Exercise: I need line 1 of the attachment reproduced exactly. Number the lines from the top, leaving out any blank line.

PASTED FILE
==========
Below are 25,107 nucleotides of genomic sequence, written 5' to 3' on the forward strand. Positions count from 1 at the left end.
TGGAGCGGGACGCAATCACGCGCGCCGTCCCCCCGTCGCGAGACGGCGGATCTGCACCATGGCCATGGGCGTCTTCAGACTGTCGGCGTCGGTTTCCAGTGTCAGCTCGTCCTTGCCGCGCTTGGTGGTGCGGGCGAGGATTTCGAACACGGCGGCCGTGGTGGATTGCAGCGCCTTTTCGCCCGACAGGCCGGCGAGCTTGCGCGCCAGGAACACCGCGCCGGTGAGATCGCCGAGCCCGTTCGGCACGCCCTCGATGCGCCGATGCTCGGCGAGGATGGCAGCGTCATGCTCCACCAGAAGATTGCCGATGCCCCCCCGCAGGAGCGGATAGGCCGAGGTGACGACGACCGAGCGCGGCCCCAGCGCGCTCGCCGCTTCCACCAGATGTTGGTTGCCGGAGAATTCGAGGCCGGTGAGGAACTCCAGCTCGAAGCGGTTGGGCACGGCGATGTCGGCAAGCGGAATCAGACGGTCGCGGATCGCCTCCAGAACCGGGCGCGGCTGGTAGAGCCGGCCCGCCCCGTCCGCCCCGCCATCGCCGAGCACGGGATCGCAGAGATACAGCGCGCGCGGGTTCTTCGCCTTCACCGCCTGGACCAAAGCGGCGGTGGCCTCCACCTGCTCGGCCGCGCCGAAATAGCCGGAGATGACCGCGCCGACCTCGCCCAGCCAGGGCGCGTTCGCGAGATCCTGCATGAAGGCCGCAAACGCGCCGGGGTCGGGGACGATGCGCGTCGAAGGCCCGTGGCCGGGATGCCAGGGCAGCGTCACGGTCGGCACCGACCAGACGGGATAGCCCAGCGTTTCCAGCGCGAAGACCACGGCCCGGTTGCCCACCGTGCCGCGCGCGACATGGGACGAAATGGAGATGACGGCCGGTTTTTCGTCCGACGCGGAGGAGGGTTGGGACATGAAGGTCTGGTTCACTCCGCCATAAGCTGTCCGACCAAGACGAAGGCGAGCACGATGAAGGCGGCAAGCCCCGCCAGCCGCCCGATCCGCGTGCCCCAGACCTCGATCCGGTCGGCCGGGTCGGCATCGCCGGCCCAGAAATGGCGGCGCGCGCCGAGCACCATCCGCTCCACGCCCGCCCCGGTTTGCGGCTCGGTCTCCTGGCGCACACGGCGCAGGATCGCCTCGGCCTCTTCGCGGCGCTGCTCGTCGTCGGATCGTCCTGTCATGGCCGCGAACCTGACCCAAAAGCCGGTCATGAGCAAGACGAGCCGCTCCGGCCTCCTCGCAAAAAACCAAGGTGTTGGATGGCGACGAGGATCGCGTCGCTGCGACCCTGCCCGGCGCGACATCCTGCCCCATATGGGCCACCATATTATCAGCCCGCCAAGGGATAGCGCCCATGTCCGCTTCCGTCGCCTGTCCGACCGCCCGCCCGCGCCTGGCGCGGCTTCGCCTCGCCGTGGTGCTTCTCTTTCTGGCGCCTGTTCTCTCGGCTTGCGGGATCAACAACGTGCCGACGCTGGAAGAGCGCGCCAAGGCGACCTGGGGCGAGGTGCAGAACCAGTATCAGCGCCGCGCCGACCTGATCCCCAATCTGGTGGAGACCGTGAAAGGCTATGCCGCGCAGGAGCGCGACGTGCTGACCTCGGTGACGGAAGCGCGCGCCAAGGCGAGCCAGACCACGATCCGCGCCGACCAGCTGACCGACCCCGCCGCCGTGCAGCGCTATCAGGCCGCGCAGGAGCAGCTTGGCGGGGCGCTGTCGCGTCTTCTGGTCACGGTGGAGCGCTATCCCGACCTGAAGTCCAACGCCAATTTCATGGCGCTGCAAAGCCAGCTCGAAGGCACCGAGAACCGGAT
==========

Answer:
Below are 25,107 nucleotides of genomic sequence, written 5' to 3' on the forward strand. Positions count from 1 at the left end.